~kmlShape ~

Description

This function run k-means for longitudinal data using some shape respecting distance and mean.

Usage

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kmlShape(myClds, nbClusters = 3, timeScale = 0.1, FrechetSumOrMax =
"max", toPlot="both", parAlgo=parKmlShape())

Arguments

myClds

[Clds]: Object that hold the trajectories, the 'senators' resulting from a simplification of the trajectories and, after the use of kmlShape, the clusters.

nbClusters

[numeric] or [vector(numeric)]: either the number of clusters, or a vector of initial (distinct) cluster centers. If a number, a random set of (distinct) trajectories is chosen as the initial centres.

timeScale

[numeric]: allow to modify the time scale, increasing or decreasing the cost of the horizontal shift. If timeScale is very big, then the Frechet mean tends to the euclidienne distance. If timeScale is very small, then it tends to the Dynamic Time Warping.

FrechetSumOrMax

[character]: kmlShape uses Frechet's distance and Frechet path. Since both of them can be define using the 'sum' function or the 'max' function, this option let the user to chose one or the other.

toPlot

[character]: use 'traj' for graphical display during computation, or 'none' for a faster but quiet run.

parAlgo

[ParKmlShape]: parameters used to run the algorithm. They can be change using the function parKmlShape. Option are mainly 'aggregationMethod', 'shuffle', 'sampleSize', 'methodHclust' and 'maxIter'. See ParKmlShape for details.

Details

This function run k-means for longitudinal data using a shape respecting distance (distFrechet) and a shape respecting mean (meanFrechet). See [1] for details.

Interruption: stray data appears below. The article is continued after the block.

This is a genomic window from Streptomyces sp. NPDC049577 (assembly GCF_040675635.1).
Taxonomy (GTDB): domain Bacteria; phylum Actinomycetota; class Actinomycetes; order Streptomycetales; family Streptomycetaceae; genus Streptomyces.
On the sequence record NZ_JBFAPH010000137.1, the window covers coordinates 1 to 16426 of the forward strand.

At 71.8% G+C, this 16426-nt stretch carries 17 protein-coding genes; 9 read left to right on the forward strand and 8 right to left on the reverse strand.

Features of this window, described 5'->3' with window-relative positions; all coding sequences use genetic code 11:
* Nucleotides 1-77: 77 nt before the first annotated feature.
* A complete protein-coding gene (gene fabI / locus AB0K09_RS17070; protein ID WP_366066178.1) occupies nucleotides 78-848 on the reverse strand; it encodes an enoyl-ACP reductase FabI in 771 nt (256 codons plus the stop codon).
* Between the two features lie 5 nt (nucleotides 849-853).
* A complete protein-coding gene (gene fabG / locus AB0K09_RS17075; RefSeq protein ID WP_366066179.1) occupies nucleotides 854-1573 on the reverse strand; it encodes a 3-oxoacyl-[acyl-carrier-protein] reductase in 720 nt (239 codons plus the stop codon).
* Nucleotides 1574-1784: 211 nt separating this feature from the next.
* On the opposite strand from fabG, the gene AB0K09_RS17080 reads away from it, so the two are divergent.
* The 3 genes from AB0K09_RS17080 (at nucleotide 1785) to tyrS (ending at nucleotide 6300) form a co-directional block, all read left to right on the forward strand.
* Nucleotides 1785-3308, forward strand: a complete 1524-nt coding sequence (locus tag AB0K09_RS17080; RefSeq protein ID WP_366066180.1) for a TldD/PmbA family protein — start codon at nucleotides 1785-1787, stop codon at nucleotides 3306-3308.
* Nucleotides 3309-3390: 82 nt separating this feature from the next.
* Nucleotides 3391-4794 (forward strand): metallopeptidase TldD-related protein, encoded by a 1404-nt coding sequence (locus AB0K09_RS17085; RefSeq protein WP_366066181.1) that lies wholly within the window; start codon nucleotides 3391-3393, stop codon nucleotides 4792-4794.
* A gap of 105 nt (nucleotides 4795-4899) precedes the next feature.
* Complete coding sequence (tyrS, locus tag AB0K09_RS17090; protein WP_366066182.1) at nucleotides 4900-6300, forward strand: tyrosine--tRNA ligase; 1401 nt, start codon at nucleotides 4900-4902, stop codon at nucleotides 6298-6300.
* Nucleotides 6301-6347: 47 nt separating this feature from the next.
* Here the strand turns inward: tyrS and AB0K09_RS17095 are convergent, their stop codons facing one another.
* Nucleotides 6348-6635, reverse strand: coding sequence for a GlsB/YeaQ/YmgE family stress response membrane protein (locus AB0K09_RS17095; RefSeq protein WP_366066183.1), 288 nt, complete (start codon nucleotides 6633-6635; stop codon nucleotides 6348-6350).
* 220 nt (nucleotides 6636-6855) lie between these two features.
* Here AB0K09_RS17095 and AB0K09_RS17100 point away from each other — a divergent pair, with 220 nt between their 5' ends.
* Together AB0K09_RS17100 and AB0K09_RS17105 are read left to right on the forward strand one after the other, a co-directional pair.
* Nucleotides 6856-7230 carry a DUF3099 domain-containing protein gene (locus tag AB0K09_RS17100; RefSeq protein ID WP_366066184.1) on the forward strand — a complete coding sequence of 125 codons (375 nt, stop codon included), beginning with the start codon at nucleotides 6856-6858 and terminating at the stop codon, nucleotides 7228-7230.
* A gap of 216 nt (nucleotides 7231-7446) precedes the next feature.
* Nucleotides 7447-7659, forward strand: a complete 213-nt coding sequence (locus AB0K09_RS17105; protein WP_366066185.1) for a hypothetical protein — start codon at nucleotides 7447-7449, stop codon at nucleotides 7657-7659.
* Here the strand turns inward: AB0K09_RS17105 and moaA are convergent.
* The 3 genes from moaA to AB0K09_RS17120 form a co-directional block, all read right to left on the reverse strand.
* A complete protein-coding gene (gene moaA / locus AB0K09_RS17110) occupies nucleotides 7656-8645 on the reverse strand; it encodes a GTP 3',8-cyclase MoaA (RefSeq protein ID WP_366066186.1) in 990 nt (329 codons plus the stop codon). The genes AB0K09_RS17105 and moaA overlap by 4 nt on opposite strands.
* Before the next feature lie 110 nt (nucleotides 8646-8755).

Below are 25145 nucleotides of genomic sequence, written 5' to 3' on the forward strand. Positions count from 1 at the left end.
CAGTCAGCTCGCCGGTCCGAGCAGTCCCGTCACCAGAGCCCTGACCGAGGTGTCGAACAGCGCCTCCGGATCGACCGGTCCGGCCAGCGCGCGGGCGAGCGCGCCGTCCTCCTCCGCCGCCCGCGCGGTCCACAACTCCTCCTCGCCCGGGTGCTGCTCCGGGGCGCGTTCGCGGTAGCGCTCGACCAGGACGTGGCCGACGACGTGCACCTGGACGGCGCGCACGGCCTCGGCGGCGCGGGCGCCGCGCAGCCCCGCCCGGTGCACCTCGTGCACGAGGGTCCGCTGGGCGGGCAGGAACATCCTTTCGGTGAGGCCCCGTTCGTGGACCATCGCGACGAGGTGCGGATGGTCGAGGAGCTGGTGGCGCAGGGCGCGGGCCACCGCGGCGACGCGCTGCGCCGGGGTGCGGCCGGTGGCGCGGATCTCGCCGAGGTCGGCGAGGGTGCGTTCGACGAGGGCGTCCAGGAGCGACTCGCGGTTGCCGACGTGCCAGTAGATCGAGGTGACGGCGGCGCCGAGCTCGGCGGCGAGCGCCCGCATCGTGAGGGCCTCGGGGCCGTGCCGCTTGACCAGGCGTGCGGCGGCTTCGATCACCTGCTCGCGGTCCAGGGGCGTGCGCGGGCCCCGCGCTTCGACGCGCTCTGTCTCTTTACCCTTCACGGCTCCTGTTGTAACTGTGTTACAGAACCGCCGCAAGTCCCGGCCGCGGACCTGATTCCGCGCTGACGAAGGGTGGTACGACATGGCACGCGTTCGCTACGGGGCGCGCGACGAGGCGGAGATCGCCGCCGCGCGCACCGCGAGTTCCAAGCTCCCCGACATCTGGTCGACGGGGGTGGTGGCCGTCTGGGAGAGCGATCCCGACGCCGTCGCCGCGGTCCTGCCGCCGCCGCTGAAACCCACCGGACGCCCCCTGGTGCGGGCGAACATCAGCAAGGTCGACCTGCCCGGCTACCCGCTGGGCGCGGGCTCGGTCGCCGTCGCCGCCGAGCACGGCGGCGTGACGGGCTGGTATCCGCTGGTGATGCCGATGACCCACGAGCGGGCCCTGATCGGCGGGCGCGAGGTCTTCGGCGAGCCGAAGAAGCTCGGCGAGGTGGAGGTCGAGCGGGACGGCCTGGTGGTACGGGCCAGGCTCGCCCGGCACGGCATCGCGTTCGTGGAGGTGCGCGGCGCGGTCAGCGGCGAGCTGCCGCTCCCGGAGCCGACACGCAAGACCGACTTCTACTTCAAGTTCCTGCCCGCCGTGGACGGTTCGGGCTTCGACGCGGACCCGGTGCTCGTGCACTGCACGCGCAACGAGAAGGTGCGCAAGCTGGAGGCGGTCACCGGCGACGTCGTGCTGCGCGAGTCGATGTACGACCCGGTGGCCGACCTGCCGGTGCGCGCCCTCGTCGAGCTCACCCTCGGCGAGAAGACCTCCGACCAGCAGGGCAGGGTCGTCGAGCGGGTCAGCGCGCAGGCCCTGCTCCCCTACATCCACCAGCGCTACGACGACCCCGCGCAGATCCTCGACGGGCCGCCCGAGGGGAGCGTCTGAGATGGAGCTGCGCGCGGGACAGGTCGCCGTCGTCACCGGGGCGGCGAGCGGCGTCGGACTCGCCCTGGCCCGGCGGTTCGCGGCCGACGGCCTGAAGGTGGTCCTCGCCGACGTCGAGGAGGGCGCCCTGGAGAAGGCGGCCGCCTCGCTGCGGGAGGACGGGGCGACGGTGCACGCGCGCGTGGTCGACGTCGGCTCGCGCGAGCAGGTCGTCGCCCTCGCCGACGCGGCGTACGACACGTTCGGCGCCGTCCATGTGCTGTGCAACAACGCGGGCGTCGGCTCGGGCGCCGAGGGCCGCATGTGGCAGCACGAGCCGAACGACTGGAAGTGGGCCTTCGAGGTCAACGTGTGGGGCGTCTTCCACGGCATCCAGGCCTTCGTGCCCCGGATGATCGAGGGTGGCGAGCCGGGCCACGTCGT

Value

An object of class Clds in which the field 'clustersSenators', 'clusters' and 'trajMeans' are now filled.

Examples

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###########
### Example

### Generating artificial data
nbLignes <- 20
trajG <- matrix(0,nbLignes,10)
for(i in 1:(nbLignes/2)){
   trajG[i,] <- dnorm(1:10,runif(1,3,8),1)*rnorm(1,10,0.1)
}
for(i in (nbLignes/2+1):nbLignes){
   trajG[i,] <- dnorm(1:10,runif(1,3,8),1)*rnorm(1,5,0.1)
}

myClds <- cldsWide(data.frame(1:20,trajG))
plot(myClds)

### kmlshape
par(ask=FALSE)
kmlShape(myClds,2)
par(ask=TRUE)
plot(myClds)



###########
### Example 2

### Generating artificial data
nbLignes <- 12
trajH <- matrix(0,nbLignes,10)

 for(i in 1:(nbLignes/3)){
   trajH[i,] <- pnorm(1:10,runif(1,3,8),1)*rnorm(1,10,1)
}
for(i in (nbLignes/3+1):(2*nbLignes/3)){
   trajH[i,] <- dnorm(1:10,runif(1,3,8),1)*rnorm(1,13,1)
}

for(i in (2*nbLignes/3+1):nbLignes){
   trajH[i,] <- pnorm(1:10,runif(1,3,8),1)*rnorm(1,5,0.1)
}

myClds2 <- cldsWide(data.frame(1:60,trajH))
plot(myClds2)

### kmlshape
par(ask=FALSE)
kmlShape(myClds2,3)
par(ask=TRUE)
plot(myClds2)